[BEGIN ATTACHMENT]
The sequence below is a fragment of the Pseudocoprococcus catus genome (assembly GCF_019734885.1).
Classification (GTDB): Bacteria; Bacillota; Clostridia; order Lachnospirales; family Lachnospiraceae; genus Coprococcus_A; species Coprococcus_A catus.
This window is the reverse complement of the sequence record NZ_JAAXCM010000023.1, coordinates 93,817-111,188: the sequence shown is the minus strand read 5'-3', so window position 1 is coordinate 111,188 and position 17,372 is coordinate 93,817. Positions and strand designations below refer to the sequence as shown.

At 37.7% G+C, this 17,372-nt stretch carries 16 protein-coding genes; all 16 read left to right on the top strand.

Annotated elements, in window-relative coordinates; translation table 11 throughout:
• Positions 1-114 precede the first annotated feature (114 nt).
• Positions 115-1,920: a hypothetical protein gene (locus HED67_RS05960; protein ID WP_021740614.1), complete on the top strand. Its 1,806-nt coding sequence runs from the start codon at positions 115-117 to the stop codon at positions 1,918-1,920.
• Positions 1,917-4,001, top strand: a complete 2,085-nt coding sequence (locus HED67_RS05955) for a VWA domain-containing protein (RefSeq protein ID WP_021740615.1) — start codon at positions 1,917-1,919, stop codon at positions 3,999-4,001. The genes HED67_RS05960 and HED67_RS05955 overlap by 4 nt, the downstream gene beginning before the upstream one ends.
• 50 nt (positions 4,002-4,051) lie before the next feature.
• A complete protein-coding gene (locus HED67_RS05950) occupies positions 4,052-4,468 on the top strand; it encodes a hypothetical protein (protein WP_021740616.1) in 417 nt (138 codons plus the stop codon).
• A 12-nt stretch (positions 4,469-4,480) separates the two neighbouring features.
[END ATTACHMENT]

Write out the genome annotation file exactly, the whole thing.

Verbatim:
The sequence below is a fragment of the Pseudocoprococcus catus genome (assembly GCF_019734885.1).
Classification (GTDB): Bacteria; Bacillota; Clostridia; order Lachnospirales; family Lachnospiraceae; genus Coprococcus_A; species Coprococcus_A catus.
This window is the reverse complement of the sequence record NZ_JAAXCM010000023.1, coordinates 93,817-111,188: the sequence shown is the minus strand read 5'-3', so window position 1 is coordinate 111,188 and position 17,372 is coordinate 93,817. Positions and strand designations below refer to the sequence as shown.

At 37.7% G+C, this 17,372-nt stretch carries 16 protein-coding genes; all 16 read left to right on the top strand.

Annotated elements, in window-relative coordinates; translation table 11 throughout:
• Positions 1-114 precede the first annotated feature (114 nt).
• Positions 115-1,920: a hypothetical protein gene (locus HED67_RS05960; protein ID WP_021740614.1), complete on the top strand. Its 1,806-nt coding sequence runs from the start codon at positions 115-117 to the stop codon at positions 1,918-1,920.
• Positions 1,917-4,001, top strand: a complete 2,085-nt coding sequence (locus HED67_RS05955) for a VWA domain-containing protein (RefSeq protein ID WP_021740615.1) — start codon at positions 1,917-1,919, stop codon at positions 3,999-4,001. The genes HED67_RS05960 and HED67_RS05955 overlap by 4 nt, the downstream gene beginning before the upstream one ends.
• 50 nt (positions 4,002-4,051) lie before the next feature.
• A complete protein-coding gene (locus HED67_RS05950) occupies positions 4,052-4,468 on the top strand; it encodes a hypothetical protein (protein WP_021740616.1) in 417 nt (138 codons plus the stop codon).
• A 12-nt stretch (positions 4,469-4,480) separates the two neighbouring features.